The proposed changes will be subject to the usual consultation with interested parties and groups before draft legislation is put before Parliament.

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4. What the changes may mean for tenants

The changes seem likely to give tenants the opportunity to remain in their rented home for as long as they like – subject to good conduct and not falling into rent arrears, and the landlord not having a legal ground for insisting on possession.

The changes will be good news for tenants, giving them greater certainty and security in their accommodation – enabling them to plan their lives and raise their families with greater stability.

Many tenants will not be obliged to move as frequently as before; saving money in terms of removal costs and other costs of moving.

Tenants with children will be able to provide them with more settled, and probably more successful, schooling.

Tenants who choose their accommodation with their job in mind will face less worries about losing their accommodation and having to travel further and more expensively to work.

In the words of PM May the changes should enable tenants “to feel secure in their home, settled in their community and able to plan for the future with confidence”.

On the downside, the government’s changes could reduce the number of private rented units if landlords were to withdraw from the BTL sector in significant numbers.

That could make it harder for tenants to find housing as well as put up rents.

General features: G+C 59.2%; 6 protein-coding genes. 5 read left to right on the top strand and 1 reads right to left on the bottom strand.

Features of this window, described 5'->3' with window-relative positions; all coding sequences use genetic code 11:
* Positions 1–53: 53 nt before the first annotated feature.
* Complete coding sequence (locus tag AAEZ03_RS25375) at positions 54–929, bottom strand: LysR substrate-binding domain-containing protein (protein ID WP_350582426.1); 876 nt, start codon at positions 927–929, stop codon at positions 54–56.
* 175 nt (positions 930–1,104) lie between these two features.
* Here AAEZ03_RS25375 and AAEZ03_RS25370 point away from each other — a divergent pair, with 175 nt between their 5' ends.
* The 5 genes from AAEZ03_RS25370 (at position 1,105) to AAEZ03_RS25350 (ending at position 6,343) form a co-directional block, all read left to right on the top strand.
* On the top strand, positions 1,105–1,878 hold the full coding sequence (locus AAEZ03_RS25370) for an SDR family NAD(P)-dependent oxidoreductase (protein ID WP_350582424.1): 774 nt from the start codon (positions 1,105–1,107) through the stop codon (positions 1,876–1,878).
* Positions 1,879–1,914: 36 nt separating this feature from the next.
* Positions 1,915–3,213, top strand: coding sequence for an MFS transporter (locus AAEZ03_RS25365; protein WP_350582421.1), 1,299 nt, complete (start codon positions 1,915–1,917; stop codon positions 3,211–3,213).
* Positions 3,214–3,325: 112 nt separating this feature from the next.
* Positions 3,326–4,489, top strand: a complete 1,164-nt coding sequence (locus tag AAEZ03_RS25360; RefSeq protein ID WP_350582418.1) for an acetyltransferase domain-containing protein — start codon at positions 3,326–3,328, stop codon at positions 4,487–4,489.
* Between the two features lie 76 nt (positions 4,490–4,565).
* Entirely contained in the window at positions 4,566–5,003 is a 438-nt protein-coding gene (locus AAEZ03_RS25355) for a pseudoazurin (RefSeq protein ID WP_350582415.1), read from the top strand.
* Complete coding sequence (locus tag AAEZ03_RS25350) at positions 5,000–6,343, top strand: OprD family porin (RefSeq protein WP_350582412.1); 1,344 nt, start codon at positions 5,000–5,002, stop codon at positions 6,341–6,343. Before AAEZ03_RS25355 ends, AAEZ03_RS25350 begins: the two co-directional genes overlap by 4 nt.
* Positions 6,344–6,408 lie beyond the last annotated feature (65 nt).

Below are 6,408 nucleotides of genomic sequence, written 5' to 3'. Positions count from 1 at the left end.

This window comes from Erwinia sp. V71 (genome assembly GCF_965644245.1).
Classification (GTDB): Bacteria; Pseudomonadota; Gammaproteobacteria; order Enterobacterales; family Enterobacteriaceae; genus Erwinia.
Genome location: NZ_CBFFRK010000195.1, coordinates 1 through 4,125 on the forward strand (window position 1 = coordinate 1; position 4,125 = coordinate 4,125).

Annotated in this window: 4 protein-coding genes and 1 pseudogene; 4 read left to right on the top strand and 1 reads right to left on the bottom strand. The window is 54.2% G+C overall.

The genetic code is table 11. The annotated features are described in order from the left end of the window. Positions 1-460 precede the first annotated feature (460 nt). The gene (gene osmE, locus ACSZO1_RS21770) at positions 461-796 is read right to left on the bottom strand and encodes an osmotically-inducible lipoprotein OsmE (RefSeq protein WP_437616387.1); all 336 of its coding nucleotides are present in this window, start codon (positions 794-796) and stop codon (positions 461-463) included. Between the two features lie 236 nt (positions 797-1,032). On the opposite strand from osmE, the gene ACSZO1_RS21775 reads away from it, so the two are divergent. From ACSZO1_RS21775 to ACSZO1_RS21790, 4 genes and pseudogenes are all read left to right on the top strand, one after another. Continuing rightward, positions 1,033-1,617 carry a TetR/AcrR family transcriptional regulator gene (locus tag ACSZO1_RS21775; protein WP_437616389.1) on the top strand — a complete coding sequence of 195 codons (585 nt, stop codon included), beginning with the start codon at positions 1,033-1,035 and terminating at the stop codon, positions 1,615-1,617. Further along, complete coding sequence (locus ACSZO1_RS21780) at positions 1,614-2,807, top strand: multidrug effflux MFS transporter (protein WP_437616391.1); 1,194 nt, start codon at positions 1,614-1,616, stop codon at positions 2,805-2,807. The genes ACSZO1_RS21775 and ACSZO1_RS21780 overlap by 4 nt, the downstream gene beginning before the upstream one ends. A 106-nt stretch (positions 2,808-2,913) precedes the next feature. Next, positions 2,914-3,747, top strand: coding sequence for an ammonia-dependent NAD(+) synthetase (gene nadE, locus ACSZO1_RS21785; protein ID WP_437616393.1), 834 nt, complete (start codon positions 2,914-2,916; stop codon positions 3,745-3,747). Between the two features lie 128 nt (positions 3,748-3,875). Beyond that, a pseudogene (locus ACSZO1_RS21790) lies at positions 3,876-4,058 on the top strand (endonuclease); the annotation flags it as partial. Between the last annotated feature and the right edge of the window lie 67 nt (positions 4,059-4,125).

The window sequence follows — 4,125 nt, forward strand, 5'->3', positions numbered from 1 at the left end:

Rent control would not necessarily be a solution. If rent control puts pressure on the income of landlords, more of them could exit the market, putting further upward pressure on rents. 

Common sense suggests the best way to bring down rents is not to impose artificial controls but to increase the supply of housing.

Another possible problem for tenants is that landlords may become less likely to accept tenants who look like they could present challenges going forward.

That could be bad news for tenants on a low income, welfare benefits or housing benefits. 5TopTips_Feature.jpg

5. The future for private sector landlords and tenants in the light of the planned changes and possible additional changes.

When considering the likely impact of the planned changes it is important to stress that they are just that – planned changes.

The eventual changes will be subject to the outcome of the usual consultations with interested groups and the legislation which is placed before and passed by Parliament.

However, with both Labour and the Conservatives enthusiastic for reforms, the landlord and tenant landscape is clearly set to see fundamental changes.